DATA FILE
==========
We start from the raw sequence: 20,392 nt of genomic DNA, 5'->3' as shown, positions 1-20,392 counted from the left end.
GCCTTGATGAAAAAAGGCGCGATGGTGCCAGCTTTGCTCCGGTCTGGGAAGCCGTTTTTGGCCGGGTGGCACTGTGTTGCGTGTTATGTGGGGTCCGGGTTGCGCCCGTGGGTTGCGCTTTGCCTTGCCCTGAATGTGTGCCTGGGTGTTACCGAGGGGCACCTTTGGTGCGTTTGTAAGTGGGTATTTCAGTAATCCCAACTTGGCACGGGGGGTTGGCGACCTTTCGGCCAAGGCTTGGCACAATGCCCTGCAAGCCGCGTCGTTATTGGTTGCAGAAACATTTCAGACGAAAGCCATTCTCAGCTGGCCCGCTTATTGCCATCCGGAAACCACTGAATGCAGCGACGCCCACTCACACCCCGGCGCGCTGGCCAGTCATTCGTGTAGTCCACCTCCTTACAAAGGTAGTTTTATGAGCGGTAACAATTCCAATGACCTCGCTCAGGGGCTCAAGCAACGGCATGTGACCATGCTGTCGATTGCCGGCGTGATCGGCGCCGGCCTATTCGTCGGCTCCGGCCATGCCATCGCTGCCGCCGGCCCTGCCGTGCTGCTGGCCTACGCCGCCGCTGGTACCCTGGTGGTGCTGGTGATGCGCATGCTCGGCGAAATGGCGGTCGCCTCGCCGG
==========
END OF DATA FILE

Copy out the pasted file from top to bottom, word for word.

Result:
We start from the raw sequence: 20,392 nt of genomic DNA, 5'->3' as shown, positions 1-20,392 counted from the left end.
GCCTTGATGAAAAAAGGCGCGATGGTGCCAGCTTTGCTCCGGTCTGGGAAGCCGTTTTTGGCCGGGTGGCACTGTGTTGCGTGTTATGTGGGGTCCGGGTTGCGCCCGTGGGTTGCGCTTTGCCTTGCCCTGAATGTGTGCCTGGGTGTTACCGAGGGGCACCTTTGGTGCGTTTGTAAGTGGGTATTTCAGTAATCCCAACTTGGCACGGGGGGTTGGCGACCTTTCGGCCAAGGCTTGGCACAATGCCCTGCAAGCCGCGTCGTTATTGGTTGCAGAAACATTTCAGACGAAAGCCATTCTCAGCTGGCCCGCTTATTGCCATCCGGAAACCACTGAATGCAGCGACGCCCACTCACACCCCGGCGCGCTGGCCAGTCATTCGTGTAGTCCACCTCCTTACAAAGGTAGTTTTATGAGCGGTAACAATTCCAATGACCTCGCTCAGGGGCTCAAGCAACGGCATGTGACCATGCTGTCGATTGCCGGCGTGATCGGCGCCGGCCTATTCGTCGGCTCCGGCCATGCCATCGCTGCCGCCGGCCCTGCCGTGCTGCTGGCCTACGCCGCCGCTGGTACCCTGGTGGTGCTGGTGATGCGCATGCTCGGCGAAATGGCGGTCGCCTCGCCGG